And even if security teams could vet the security posture of each individual third-party app before employees integrate them with core systems like Salesforce, GitHub, and Office 365, vulnerabilities could persist that would offer malicious actors a clear path to accessing core systems. A recently disclosed GitHub Apps vulnerability demonstrates this risk; the exploit enabled privilege escalation that potentially granted excessive permissions to malicious third-party applications.
The promise of third-party integrations is great efficiency, productivity and employee satisfaction. However, the rate of third-party app adoption is skyrocketing without employees or IT teams fully understanding and having visibility into the security and compliance threats posed by this soaring number of third-party connections.
Where legacy solutions fall short
Existing security solutions can’t keep up with the rapidly-growing challenges of third-party app interconnectivity. Legacy approaches often address user (rather than application) access, as this was previously the primary threat vector. They also tend to focus on the vulnerabilities of standalone applications – not the connectivity between the apps – and are built to address limited environments, like SaaS business applications alone. These solutions were also intended to match a slower pace of cloud adoption, such that all third-party services could undergo a thorough, lengthy manual review process.
Today, as app-to-app connectivity proliferates rapidly, these solutions simply fall short, leaving improperly secured third-party connections open to potential attacks, data breaches and compliance violations. Such gaps leave the doors wide open for the type of service supply chain attacks we saw with GitHub, Mailchimp and Okta.
What immediate actions can CISOs take to improve their security posture?
CISOs can start by creating a one-stop inventory of every single third-party connection in the organization, across all environments – understanding all programmable access that may expose their critical assets and services. This overview must account not just for SaaS deployments, but all critical cloud environments as well.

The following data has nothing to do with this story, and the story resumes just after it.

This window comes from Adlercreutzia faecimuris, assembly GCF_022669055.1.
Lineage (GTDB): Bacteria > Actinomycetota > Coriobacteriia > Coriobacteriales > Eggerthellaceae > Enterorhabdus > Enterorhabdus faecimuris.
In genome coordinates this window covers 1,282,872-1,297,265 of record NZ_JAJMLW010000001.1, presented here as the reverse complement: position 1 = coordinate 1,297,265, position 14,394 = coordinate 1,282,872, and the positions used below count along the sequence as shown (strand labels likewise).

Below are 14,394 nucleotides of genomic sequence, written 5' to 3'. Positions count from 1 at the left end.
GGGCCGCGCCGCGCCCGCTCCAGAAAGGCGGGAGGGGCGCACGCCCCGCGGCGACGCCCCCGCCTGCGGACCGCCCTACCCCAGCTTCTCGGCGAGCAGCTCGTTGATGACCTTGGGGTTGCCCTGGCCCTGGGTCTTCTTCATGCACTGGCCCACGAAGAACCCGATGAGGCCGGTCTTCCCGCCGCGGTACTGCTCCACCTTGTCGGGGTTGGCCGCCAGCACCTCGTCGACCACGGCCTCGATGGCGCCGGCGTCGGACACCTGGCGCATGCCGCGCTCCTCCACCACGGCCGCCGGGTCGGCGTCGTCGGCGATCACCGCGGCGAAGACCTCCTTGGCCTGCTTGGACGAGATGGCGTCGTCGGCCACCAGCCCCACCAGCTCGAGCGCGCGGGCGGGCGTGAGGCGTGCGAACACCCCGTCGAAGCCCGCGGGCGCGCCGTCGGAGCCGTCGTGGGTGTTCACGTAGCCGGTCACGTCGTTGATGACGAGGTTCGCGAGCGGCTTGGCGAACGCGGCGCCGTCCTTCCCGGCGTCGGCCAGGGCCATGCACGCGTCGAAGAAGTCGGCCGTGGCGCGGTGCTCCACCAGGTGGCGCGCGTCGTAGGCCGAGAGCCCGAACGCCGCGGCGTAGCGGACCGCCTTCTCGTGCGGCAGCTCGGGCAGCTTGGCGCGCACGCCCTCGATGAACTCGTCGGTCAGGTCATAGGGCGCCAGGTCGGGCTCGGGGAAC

It must also leverage contextual analysis to identify the actual exposure of each app’s connections. For example, one app might have many connections but only to a core system with low levels of permission, while another might have a small number of connections with highly privileged permissions. Each of these requires a different security approach and shouldn’t be lumped together. Here, CISOs should consider using “exposure scoring” – a standardized metric for rating the severity or impact of any third-party integration vulnerability – to evaluate the app-to-app connectivity landscape at a glance.
The next step is to detect the risks posed by every app in this inventory. CISOs must identify external connection threats, integration misuse, and other anomalies that might pose a threat. This can be challenging due to variations from one app to another, so security leaders must seek tools that can continuously monitor and detect threats across an array of apps.
In order to reduce the attack surface, security leaders should also assess the permission levels granted to each and every integration. This means removing or decreasing the permissions to any previously authorized OAuth applications, credentials and integrations that are no longer needed or are too risky – similar to the process of offboarding users who have left a company or a team.
CISOs should be considering questions like which over-privileged third-party integrations should be selectively restricted, and which should have less-permissive settings.
Finally, CISOs should manage the integration lifecycle of any third-party apps from the point of adoption onward. Security teams should seek out security tools to gain control over all app-layer access, set enforcement guardrails, and prevent policy drifts.
Securing the future of third-party apps
When third-party apps are integrated with companies’ core systems to boost productivity, they leave the entire system exposed to the risks of service supply chain attacks, data leakage, account takeover and insecure authorization.
Considering the API management market alone is expected to expand 35% by 2025, organizations must address the security risks posed by these applications sooner rather than later. The malicious attacks on Github, Okta and Mailchimp demonstrate just that – and serve as a warning to those yet unhacked and those seeking to avoid yet another breach.
Alon Jackson is CEO and cofounder of Astrix Security.